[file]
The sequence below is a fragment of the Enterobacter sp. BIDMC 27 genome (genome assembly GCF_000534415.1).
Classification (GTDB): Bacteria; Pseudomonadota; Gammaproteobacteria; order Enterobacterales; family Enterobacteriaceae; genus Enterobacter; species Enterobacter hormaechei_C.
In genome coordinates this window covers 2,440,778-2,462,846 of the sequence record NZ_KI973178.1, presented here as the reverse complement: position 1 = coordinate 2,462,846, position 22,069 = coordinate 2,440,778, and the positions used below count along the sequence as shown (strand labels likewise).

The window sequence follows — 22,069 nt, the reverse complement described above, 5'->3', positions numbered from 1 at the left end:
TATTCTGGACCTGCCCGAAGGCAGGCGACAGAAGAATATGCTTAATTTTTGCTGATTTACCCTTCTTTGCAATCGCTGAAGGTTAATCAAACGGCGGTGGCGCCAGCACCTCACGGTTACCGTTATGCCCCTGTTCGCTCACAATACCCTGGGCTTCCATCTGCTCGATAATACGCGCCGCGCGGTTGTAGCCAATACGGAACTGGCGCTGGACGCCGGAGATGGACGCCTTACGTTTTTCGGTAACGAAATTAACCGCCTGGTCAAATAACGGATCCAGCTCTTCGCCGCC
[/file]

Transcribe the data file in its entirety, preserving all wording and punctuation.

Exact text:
The sequence below is a fragment of the Enterobacter sp. BIDMC 27 genome (genome assembly GCF_000534415.1).
Classification (GTDB): Bacteria; Pseudomonadota; Gammaproteobacteria; order Enterobacterales; family Enterobacteriaceae; genus Enterobacter; species Enterobacter hormaechei_C.
In genome coordinates this window covers 2,440,778-2,462,846 of the sequence record NZ_KI973178.1, presented here as the reverse complement: position 1 = coordinate 2,462,846, position 22,069 = coordinate 2,440,778, and the positions used below count along the sequence as shown (strand labels likewise).

The window sequence follows — 22,069 nt, the reverse complement described above, 5'->3', positions numbered from 1 at the left end:
TATTCTGGACCTGCCCGAAGGCAGGCGACAGAAGAATATGCTTAATTTTTGCTGATTTACCCTTCTTTGCAATCGCTGAAGGTTAATCAAACGGCGGTGGCGCCAGCACCTCACGGTTACCGTTATGCCCCTGTTCGCTCACAATACCCTGGGCTTCCATCTGCTCGATAATACGCGCCGCGCGGTTGTAGCCAATACGGAACTGGCGCTGGACGCCGGAGATGGACGCCTTACGTTTTTCGGTAACGAAATTAACCGCCTGGTCAAATAACGGATCCAGCTCTTCGCCGCC